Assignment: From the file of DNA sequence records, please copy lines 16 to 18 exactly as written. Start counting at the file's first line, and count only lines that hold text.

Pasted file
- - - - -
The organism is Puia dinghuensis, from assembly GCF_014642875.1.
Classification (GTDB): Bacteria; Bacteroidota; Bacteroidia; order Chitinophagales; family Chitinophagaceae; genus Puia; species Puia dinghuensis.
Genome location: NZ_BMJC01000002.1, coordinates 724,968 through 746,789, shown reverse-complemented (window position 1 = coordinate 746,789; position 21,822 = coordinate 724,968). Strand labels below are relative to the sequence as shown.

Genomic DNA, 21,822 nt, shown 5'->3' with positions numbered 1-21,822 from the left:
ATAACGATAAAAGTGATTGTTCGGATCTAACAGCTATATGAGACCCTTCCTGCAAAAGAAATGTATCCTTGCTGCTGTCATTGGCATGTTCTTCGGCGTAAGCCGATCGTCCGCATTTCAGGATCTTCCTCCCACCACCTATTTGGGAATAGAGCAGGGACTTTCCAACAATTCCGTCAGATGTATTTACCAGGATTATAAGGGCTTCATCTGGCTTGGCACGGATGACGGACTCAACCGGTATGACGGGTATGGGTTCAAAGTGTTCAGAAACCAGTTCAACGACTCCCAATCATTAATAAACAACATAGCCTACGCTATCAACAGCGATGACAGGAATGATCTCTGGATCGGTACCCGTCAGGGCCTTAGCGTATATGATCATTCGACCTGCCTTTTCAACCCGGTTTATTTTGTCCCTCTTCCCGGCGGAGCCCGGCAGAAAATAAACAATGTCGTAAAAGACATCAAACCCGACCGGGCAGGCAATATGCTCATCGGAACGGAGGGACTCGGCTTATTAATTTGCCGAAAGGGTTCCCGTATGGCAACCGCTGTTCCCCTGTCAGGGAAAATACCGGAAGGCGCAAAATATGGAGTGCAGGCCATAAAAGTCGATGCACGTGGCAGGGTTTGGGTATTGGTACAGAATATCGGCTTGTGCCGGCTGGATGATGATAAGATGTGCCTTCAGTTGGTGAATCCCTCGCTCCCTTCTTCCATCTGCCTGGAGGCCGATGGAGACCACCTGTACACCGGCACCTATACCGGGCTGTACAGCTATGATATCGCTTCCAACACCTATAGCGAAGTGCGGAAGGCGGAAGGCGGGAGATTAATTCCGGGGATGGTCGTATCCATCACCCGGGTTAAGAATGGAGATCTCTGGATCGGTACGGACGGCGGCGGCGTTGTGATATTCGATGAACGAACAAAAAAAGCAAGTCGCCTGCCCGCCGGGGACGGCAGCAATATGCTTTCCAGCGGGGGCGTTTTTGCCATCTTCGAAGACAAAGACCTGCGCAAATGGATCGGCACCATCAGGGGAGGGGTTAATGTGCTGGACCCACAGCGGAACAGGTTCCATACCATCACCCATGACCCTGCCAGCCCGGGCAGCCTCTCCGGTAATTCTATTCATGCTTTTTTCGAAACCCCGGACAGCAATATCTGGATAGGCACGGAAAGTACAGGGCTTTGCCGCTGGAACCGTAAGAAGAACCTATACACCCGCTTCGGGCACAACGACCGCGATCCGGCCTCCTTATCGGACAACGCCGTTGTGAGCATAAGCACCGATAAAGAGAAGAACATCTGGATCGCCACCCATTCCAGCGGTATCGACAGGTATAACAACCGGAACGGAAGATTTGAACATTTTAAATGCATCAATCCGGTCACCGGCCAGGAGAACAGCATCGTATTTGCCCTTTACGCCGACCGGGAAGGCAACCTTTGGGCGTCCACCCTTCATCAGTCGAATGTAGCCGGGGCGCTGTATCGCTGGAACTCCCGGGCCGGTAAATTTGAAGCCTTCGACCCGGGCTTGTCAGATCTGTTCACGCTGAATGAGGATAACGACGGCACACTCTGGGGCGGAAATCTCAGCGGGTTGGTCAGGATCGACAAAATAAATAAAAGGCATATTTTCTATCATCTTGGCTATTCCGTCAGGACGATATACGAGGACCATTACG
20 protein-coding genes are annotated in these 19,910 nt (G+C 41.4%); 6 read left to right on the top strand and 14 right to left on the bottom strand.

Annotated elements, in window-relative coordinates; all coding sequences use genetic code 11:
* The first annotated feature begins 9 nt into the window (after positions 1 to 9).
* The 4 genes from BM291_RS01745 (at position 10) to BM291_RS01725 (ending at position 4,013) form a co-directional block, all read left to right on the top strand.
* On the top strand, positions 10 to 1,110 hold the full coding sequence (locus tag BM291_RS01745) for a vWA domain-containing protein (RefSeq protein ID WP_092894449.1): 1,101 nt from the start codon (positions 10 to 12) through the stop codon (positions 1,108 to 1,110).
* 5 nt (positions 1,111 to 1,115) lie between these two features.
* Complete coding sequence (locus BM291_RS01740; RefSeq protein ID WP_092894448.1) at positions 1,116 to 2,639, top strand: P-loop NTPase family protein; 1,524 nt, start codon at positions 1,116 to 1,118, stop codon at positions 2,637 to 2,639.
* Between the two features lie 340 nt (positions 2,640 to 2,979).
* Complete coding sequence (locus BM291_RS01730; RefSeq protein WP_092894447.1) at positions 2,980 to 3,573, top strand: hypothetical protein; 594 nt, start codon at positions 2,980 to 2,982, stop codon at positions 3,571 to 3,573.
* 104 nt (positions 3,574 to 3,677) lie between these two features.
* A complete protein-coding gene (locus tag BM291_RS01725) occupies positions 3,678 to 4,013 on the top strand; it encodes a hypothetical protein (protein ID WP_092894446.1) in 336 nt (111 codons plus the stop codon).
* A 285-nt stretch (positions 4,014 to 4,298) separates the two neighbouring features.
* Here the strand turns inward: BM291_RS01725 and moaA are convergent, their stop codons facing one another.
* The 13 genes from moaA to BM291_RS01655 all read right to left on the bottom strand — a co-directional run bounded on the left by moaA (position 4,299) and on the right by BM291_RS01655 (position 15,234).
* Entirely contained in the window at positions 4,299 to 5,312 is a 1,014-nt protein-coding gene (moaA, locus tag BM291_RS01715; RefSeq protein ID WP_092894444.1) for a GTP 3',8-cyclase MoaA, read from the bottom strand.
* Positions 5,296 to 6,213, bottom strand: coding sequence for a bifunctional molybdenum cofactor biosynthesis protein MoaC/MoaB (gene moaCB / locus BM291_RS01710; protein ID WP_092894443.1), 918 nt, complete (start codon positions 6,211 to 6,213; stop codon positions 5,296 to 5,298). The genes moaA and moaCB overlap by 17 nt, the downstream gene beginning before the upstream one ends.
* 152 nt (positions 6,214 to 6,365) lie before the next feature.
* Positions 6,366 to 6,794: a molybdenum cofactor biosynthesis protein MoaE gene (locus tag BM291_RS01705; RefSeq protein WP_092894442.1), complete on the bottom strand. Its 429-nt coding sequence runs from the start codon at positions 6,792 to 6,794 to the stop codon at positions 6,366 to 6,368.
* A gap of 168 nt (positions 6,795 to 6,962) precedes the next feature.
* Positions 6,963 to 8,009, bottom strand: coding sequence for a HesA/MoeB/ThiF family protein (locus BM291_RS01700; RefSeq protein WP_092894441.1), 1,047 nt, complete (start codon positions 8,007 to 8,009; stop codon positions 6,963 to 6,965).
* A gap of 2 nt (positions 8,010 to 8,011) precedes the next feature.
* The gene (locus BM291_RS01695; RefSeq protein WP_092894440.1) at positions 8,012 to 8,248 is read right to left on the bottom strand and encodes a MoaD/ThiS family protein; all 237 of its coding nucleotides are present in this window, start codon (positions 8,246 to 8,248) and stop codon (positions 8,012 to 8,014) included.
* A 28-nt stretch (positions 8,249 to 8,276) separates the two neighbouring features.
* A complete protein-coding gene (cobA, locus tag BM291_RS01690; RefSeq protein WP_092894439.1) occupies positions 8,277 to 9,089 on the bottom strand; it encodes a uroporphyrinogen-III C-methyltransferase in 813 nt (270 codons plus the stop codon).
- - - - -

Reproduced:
* A complete protein-coding gene (locus tag BM291_RS01725) occupies positions 3,678 to 4,013 on the top strand; it encodes a hypothetical protein (protein ID WP_092894446.1) in 336 nt (111 codons plus the stop codon).
* A 285-nt stretch (positions 4,014 to 4,298) separates the two neighbouring features.
* Here the strand turns inward: BM291_RS01725 and moaA are convergent, their stop codons facing one another.